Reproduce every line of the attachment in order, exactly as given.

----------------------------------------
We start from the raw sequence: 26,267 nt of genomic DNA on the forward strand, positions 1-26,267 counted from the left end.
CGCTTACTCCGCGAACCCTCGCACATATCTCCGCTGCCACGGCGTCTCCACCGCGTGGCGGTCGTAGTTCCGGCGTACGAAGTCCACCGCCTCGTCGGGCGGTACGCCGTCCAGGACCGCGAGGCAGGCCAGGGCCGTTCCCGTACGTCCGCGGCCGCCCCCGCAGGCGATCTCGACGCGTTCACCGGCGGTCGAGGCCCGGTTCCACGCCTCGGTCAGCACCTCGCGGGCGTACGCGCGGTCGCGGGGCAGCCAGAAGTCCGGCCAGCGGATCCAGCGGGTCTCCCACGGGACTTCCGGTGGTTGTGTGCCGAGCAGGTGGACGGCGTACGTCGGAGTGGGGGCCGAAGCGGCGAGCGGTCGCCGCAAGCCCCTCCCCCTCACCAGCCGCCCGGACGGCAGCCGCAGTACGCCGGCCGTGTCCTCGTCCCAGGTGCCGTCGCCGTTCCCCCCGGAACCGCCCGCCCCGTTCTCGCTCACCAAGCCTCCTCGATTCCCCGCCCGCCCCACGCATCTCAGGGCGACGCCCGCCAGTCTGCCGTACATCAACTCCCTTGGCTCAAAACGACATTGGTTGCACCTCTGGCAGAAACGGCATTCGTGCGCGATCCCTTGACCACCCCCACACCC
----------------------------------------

We start from the raw sequence: 26,267 nt of genomic DNA on the forward strand, positions 1-26,267 counted from the left end.
CGCTTACTCCGCGAACCCTCGCACATATCTCCGCTGCCACGGCGTCTCCACCGCGTGGCGGTCGTAGTTCCGGCGTACGAAGTCCACCGCCTCGTCGGGCGGTACGCCGTCCAGGACCGCGAGGCAGGCCAGGGCCGTTCCCGTACGTCCGCGGCCGCCCCCGCAGGCGATCTCGACGCGTTCACCGGCGGTCGAGGCCCGGTTCCACGCCTCGGTCAGCACCTCGCGGGCGTACGCGCGGTCGCGGGGCAGCCAGAAGTCCGGCCAGCGGATCCAGCGGGTCTCCCACGGGACTTCCGGTGGTTGTGTGCCGAGCAGGTGGACGGCGTACGTCGGAGTGGGGGCCGAAGCGGCGAGCGGTCGCCGCAAGCCCCTCCCCCTCACCAGCCGCCCGGACGGCAGCCGCAGTACGCCGGCCGTGTCCTCGTCCCAGGTGCCGTCGCCGTTCCCCCCGGAACCGCCCGCCCCGTTCTCGCTCACCAAGCCTCCTCGATTCCCCGCCCGCCCCACGCATCTCAGGGCGACGCCCGCCAGTCTGCCGTACATCAACTCCCTTGGCTCAAAACGACATTGGTTGCACCTCTGGCAGAAACGGCATTCGTGCGCGATCCCTTGACCACCCCCACACCC